Tuesday, June 11

don't pity the girl who opened her eyes

people ask me which of all the places I have lived is my favourite. it is a very difficult question, which I usually answer with a careful three-pronged response. depending on the day, I might crave the damp, slightly-salted, piney green and rain and coast of the northwest a bit more than the thick, spread-out heat and fireflies and harsh/striking not-Utah-ness of the midwest. other days the warm nights and oak trees of Missouri make the best memories, sparkling against the cloudy grey of Seattle's perpetual drizzling. and besides those are the in-between, cozy, country, small-town lazinesses of my youth: walking everywhere, kicking rocks, make-believing along all the canals and fences, through pastures and gardens, across rooftops and gravel roads.

most of the time they all share pretty equal space in my memories of places I've spent lots of time. there are smaller chapters full of England, Canada, and Texas.
Cache Valley, Utah
my true place-I-am-from home has these: mountains more real and more gorgeous than any other mountains may ever be for me. these beautiful, steady slopes have always (for a given measure of always, of course) been here, even if I haven't. they make me marvelously happy. I don't know why.

the varying beauty of the entire world seems like an odd thing, if you think about it. why do we respond the way we do to the colors of sunrises or of autumn leaves, to the blue, blue texture of the summer sky and the green, green patterns of tangly growing plants? (a TED talk I found upon googling my question presents some ideas and thoughts about this.)
I excavated a few boxes thisafternoon, chasing a vague memory of the above essay. I found it along with plenty more of my old writing, which has been strange to go through. I remember the high school english teacher whose scribbly comments you see above, but not his name. he had once been a lawyer, loved Hemingway, and had a tattoo of a rainbow trout on his ankle. I don't remember what kind of assignment these 2.5 pages were a response to. there is no title. no footnotes. the thing is a metaphor-stuffed ode to my childhood and its setting.
Cache Valley
the last paragraph predicts that my third person self will never forget that place. "Whenever she thinks of her home in the mountains she will see it as she once saw it ... covered with the soft, golden blanket of an endless summer."
is that true?

well, my newly graduated from graduate school self winces a bit at such absolute statements. truly whenever? maybe that's a bit much to expect. why put one's brain and memories in boxes like that? all the words in that high school essay could be carefully redefined now. there are layers and layers of extra meaning to draw from, dozens and dozens of holes to poke in the concepts of home and seeing and endless. part of me doesn't know what any of those things mean anymore. do they exist? can they exist?

for the past few years I've been home for more winters than anything. and home has rotated. so little is the same--me, you, here, there, this, that, those, them. it all seems to rotate. where I am from is a story. home is not a single, static place. and even if it were, I may not really belong there. I may not really belong in any of these places and surely none of them belongs to me either. but I'm glad to have them in this story. I hope all the future places are at least as lovely. I hope my brain and my memories treat them well.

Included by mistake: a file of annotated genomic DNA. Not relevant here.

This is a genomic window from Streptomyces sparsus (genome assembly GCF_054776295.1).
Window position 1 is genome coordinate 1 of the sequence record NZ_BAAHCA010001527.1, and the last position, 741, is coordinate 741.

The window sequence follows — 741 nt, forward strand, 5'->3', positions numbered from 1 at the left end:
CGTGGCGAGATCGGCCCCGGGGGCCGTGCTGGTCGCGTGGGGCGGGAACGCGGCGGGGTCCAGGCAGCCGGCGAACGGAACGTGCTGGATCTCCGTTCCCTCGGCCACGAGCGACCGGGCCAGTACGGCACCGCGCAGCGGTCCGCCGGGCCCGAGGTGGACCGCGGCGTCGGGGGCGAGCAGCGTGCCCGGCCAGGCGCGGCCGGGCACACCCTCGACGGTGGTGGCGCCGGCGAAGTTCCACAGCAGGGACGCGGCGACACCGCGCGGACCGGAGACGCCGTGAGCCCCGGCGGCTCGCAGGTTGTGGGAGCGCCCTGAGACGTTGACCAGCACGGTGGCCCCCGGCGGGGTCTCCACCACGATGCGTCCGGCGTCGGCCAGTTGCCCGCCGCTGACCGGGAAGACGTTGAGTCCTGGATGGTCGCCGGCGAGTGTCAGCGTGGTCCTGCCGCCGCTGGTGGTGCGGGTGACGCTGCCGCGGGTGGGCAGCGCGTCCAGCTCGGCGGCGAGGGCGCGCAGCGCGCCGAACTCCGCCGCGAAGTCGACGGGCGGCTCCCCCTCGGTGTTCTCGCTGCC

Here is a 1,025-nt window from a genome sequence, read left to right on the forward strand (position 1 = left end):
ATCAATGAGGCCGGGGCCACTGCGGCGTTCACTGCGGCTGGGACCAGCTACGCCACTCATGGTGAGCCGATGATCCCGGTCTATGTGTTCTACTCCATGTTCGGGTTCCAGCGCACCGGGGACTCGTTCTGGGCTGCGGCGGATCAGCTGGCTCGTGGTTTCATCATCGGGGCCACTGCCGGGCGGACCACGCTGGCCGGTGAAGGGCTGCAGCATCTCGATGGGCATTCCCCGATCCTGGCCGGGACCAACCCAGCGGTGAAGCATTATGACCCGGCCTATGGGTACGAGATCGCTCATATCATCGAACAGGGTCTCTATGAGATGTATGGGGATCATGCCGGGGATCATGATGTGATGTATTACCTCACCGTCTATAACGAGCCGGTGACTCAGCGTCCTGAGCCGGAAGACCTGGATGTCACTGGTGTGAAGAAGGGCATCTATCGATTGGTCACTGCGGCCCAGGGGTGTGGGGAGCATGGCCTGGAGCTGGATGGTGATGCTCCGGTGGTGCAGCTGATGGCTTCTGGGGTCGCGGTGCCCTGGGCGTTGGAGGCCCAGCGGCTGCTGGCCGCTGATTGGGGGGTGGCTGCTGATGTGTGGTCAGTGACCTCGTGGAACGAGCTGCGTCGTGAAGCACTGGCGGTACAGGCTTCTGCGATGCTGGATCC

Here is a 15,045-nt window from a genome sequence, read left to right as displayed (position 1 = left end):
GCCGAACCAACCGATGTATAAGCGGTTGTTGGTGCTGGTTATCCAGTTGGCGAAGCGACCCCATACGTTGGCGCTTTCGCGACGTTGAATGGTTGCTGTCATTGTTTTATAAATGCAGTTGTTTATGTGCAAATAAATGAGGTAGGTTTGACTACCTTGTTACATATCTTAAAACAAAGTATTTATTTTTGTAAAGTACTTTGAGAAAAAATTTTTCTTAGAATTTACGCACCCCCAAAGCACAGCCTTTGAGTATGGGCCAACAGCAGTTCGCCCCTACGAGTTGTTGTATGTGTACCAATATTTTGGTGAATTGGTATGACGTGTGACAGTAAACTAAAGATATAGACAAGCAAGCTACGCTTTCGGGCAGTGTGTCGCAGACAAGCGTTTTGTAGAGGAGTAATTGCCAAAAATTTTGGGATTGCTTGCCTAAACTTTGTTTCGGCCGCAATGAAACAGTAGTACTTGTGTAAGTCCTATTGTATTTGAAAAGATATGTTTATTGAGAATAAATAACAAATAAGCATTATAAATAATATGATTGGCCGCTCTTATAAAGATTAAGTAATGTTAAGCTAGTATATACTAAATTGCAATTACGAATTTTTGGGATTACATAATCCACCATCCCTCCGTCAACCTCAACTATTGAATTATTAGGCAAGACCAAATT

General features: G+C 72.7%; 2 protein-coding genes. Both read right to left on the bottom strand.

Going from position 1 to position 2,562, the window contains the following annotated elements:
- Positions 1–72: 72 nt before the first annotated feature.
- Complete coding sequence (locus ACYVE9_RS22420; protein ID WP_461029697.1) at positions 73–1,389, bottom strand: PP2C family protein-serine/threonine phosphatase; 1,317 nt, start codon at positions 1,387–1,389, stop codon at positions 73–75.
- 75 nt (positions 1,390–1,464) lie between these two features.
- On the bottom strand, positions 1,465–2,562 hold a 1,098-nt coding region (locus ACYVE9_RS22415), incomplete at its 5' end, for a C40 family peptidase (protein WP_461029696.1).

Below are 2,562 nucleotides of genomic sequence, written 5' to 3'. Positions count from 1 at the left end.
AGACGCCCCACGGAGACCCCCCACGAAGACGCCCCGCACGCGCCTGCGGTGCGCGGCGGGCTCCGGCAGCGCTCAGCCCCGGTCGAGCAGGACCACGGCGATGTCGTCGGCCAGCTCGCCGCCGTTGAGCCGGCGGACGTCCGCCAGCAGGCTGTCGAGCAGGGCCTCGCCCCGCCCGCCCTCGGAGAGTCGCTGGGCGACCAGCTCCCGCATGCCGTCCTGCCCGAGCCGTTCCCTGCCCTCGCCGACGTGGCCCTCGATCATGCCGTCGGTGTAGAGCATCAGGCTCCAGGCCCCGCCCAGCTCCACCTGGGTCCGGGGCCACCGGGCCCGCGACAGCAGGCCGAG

Wasatch Mountains
coming back to these mountains last week was subtly exhilarating to a degree I didn't expect. it hasn't quite worn off yet, either. my first glimpse from the plane of the glowing late-afternoon pre-sunset on those green slopes, or driving anywhere and watching the light and shadows flittering, or every day looking outside and catching the elevated horizon--so surprising after two years in the flatness of Texas--it all still strikes me with a sense of glory and gratitude. while I'm lucky enough to be caught in this not-exactly-endless 2013 summer, we might get to go hiking here or here. I want to breathe the sweet scent of this chapter of home as much as I possibly can.

{ photos borrowed from a handful of awesome people (see links) on flickr. }


in searching for photographs better than I could ever take of the Utah mountains, I found a great one (the second, above) by this talented gentleman, with whom I worked for a while on the magazine he founded, Mormon Artist. the magazine has since become dormant, but thanks to Ben and the other flickr photographers I've borrowed from. 


Elsie Boyer said...

I love your descriptions and thoughts about the places that we call home.

Also I am still very sad that Mormon Artist is no longer publishing. I loved doing interviews for them.

amelia chesley said...

thanks Elsie.

it is sad Mormon Artist died....
maybe we should volunteer to resurrect it.

Nic S said...

Can I come hiking please?

amelia chesley said...

yes, Nic! what are you waiting for?